The Ministry of Agriculture (MOA) of China has approved the import of live chickens from the US after farmers across the country were ordered to cull tens of millions of chickens because of the Covid-19 outbreak.
The MOA had banned poultry meat imports from the US in 2015 due to avian influenza threats.
As a concession for the phase one trade deal, China had lifted poultry meat import bans and now has allowed the import of live chickens, reported the Financial Times.
Beijing allowing the MOA to approve the import of live chickens is mostly because the mass culling has led to a sharp increase in prices. At the moment, China isn't just facing a shortage of food, but also an economic crisis, and couple both of those together, the real threat of protests and riots in many cities, some larger than NYC, could be nearing.
"There is no question China's chicken population will fall sharply in the coming months," said Qiu Cong of Jinghai Poultry Industry Group. "The chicks are gone and farmers are struggling to make ends meet."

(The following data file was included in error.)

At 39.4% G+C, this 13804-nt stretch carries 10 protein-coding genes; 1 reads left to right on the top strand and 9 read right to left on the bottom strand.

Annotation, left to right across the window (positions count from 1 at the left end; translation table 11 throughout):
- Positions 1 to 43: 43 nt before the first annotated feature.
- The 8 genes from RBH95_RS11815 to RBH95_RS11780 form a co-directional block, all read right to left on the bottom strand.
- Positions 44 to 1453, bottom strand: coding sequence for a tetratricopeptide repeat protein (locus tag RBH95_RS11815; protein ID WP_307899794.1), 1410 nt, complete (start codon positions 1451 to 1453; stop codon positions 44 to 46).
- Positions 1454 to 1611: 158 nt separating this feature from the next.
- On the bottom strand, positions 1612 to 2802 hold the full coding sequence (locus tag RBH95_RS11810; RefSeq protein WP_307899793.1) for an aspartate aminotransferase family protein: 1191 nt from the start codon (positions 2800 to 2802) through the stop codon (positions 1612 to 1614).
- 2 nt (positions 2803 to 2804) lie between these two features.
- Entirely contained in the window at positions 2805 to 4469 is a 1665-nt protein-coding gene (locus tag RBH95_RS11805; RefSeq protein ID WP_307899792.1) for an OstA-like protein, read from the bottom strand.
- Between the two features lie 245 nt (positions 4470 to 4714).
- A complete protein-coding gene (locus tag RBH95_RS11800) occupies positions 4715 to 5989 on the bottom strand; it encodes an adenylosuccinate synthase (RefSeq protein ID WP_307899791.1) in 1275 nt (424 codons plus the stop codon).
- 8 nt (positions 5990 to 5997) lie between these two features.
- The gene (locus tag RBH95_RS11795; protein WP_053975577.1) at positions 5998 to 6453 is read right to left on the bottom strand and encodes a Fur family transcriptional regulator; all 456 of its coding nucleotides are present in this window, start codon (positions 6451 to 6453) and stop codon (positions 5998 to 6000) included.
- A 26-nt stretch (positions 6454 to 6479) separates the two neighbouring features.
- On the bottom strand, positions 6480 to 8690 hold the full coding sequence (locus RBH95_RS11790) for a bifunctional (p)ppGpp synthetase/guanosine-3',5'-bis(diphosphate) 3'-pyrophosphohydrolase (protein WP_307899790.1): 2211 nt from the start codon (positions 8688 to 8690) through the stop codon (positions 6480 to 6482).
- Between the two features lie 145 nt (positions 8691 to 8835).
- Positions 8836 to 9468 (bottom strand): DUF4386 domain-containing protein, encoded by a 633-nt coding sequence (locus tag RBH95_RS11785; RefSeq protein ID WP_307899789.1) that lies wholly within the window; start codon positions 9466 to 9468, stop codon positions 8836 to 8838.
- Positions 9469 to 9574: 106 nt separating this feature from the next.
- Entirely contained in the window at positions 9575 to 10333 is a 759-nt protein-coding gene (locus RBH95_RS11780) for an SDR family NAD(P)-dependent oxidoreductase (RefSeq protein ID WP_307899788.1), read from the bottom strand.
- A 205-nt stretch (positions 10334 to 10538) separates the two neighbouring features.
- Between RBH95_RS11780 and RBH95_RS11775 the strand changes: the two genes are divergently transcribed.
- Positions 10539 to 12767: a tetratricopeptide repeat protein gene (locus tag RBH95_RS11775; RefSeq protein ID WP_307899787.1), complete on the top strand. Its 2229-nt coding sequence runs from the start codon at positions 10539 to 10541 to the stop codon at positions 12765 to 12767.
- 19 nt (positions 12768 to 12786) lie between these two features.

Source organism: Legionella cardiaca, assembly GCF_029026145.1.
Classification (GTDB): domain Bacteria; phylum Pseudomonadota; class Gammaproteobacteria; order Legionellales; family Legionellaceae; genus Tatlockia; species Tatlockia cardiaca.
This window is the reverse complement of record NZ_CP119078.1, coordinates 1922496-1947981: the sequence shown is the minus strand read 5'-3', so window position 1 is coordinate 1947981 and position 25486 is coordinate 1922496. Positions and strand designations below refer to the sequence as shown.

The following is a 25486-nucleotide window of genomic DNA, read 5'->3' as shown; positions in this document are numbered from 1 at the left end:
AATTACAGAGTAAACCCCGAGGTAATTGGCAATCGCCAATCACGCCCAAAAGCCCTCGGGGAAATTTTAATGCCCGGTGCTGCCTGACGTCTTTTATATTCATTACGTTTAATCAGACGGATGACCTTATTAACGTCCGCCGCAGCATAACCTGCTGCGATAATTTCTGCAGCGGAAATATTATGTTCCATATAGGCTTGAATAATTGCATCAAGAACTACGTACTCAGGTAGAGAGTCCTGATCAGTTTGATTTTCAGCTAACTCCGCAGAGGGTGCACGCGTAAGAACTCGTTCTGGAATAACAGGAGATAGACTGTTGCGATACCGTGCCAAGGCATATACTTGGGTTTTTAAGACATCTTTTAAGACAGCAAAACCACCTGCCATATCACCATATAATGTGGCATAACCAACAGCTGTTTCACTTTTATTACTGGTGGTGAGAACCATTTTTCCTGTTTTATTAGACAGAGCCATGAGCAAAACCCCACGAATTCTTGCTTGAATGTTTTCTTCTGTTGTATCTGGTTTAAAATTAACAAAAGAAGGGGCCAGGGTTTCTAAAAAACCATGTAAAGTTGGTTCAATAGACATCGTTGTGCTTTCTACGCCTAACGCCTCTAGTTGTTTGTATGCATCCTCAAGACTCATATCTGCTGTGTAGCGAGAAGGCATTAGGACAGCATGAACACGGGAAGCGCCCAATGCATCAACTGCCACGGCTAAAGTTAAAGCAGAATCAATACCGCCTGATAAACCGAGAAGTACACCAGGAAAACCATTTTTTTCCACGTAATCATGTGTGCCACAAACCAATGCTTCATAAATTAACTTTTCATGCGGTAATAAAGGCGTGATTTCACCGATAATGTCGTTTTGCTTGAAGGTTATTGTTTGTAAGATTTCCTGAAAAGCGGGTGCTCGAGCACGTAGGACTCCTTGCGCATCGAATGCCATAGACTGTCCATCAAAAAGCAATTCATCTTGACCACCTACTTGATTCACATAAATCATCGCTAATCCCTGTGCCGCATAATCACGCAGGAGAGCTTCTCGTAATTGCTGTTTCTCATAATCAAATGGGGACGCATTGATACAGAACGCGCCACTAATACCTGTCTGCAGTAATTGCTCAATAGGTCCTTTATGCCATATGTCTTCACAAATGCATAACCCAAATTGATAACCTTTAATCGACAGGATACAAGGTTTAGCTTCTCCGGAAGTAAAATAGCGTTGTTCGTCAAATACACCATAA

A report by Wang Zhongqiang, a former director at the China Animal Husbandry Association, and Ning Zhonghua, a professor at China Agricultural University, said farmers had culled upwards of 100 million young chickens since the virus broke out. Though the figure is approximately 1% of China's annual production of 9.3 billion chickens, it's currently having an impact on prices.
On top of this all, farmers culled 50% of the country's pig herd last year on the rapid spread of the African swine fever virus.
Darin Friedrichs, a Shanghai-based commodity analyst at INTL FCStone, said meat prices in China would remain high for the next quarter while new sourcing is seen. Friedrichs added that shortages could persist in the weeks ahead.
Charoen Pokphand Group, a top animal feed maker with factories in Hubei, the epicenter of the Covid-19 outbreak, said its supplies are running low. "Freight traffic has collapsed in Hubei," the company said. "There are roadblocks everywhere."
China allowing imports of live chickens from the US is a positive for the Trump administration but won't have a significant impact on reaching the $200 billion hard targets of goods the country must purchase over the next two years.